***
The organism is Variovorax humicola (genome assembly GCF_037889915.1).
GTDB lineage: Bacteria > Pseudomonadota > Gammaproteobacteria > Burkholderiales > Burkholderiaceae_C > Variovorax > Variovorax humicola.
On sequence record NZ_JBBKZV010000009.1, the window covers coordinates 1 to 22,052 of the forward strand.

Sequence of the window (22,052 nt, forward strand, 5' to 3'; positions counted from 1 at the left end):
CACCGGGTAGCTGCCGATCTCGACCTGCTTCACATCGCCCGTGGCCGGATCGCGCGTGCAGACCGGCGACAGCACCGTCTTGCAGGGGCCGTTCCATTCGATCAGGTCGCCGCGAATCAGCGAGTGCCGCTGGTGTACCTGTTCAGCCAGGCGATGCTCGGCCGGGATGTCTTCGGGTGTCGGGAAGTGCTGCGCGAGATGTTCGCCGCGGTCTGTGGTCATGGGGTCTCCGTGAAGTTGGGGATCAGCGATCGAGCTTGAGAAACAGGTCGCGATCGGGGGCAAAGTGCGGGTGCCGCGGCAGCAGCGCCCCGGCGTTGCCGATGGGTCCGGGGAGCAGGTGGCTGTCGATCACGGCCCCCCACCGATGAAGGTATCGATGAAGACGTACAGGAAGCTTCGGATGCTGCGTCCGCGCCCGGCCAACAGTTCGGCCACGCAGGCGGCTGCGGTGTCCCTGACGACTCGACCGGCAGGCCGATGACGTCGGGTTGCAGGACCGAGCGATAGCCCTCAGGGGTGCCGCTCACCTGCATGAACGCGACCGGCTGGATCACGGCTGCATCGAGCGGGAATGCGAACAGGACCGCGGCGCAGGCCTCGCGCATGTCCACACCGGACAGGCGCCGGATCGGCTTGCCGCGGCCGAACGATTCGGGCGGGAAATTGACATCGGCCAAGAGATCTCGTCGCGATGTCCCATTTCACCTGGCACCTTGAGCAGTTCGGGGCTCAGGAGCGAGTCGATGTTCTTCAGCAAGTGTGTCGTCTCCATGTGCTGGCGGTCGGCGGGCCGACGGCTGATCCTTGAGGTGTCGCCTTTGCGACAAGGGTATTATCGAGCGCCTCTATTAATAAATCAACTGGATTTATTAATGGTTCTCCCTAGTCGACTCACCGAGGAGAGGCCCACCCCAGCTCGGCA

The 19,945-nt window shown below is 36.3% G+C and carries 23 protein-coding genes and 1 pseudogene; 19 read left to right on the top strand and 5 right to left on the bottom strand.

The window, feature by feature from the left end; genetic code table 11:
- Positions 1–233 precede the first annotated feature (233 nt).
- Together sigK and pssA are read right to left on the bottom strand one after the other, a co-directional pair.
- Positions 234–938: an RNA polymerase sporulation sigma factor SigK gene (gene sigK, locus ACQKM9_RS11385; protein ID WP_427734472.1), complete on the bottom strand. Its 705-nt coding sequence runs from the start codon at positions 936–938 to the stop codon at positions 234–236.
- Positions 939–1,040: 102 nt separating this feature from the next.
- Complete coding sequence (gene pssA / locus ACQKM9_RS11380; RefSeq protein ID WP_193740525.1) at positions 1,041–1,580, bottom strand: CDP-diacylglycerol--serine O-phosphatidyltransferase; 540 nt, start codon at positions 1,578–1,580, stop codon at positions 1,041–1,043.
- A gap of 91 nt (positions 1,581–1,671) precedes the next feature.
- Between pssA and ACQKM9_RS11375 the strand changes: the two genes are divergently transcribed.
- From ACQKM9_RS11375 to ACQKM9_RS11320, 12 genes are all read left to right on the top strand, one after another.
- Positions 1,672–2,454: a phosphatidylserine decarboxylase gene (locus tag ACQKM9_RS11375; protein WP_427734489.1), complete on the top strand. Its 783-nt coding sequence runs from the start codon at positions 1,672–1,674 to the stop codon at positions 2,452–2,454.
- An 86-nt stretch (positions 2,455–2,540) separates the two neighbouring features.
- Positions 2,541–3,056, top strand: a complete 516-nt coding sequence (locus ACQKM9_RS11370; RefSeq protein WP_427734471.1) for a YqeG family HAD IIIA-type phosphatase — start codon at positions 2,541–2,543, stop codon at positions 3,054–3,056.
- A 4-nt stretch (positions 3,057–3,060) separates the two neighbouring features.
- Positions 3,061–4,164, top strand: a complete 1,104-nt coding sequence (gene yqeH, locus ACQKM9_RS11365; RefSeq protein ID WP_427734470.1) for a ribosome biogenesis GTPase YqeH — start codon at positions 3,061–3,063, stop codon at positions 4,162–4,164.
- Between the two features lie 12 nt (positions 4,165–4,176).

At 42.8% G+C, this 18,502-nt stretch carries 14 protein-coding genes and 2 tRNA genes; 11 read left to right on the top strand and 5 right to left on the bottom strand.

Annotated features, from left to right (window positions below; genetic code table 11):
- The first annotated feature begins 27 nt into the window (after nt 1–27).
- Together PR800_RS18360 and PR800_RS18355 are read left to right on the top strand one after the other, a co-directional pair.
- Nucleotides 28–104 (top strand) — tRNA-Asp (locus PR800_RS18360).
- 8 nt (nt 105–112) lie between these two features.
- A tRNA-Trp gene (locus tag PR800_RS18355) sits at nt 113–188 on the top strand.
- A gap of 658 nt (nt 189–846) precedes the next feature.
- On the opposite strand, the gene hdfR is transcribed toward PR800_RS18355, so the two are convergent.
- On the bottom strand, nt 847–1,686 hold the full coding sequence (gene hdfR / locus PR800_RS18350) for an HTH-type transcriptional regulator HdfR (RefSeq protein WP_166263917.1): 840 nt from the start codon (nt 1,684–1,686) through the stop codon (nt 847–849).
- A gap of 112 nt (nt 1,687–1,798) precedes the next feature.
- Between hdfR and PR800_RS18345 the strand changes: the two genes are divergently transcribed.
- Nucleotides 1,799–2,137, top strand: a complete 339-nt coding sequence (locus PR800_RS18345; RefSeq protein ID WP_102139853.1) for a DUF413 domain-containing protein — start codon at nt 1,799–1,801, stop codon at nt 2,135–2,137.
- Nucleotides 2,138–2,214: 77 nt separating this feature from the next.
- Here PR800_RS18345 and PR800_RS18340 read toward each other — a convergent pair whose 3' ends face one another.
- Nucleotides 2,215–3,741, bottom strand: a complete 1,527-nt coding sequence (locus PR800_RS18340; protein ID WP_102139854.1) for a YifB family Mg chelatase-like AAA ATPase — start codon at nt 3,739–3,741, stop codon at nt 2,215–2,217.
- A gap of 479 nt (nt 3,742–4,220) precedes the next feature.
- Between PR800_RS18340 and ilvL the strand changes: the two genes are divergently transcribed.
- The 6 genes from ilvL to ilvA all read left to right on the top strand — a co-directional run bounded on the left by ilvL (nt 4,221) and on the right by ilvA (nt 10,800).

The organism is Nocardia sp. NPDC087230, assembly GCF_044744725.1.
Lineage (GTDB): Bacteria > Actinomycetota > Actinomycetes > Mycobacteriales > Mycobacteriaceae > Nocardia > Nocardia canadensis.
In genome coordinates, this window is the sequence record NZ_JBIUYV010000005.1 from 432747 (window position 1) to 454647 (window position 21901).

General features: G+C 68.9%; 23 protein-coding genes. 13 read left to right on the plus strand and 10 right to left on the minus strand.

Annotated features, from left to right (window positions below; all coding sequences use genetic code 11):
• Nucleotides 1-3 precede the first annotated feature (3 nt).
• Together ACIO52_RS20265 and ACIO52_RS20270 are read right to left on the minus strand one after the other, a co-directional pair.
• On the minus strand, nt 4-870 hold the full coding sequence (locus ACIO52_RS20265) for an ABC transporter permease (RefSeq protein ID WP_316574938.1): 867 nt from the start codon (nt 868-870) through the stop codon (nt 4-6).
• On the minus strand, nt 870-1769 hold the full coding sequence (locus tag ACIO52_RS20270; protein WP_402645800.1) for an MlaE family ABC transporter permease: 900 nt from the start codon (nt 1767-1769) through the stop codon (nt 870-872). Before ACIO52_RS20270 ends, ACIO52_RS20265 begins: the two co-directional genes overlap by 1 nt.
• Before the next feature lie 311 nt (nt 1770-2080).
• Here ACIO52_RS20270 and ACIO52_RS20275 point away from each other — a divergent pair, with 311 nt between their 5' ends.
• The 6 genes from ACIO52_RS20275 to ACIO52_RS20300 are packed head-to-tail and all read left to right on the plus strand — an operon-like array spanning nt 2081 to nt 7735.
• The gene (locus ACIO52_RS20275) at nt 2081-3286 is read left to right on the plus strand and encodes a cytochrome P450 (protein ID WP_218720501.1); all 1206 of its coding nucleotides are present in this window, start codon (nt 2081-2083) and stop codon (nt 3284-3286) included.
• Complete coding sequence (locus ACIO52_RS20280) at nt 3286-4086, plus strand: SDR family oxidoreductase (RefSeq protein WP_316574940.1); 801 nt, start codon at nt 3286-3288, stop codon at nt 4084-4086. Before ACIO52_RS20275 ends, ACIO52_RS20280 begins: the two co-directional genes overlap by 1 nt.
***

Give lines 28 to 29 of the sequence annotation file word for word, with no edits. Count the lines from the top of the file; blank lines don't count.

- A tRNA-Trp gene (locus tag PR800_RS18355) sits at nt 113–188 on the top strand.
- A gap of 658 nt (nt 189–846) precedes the next feature.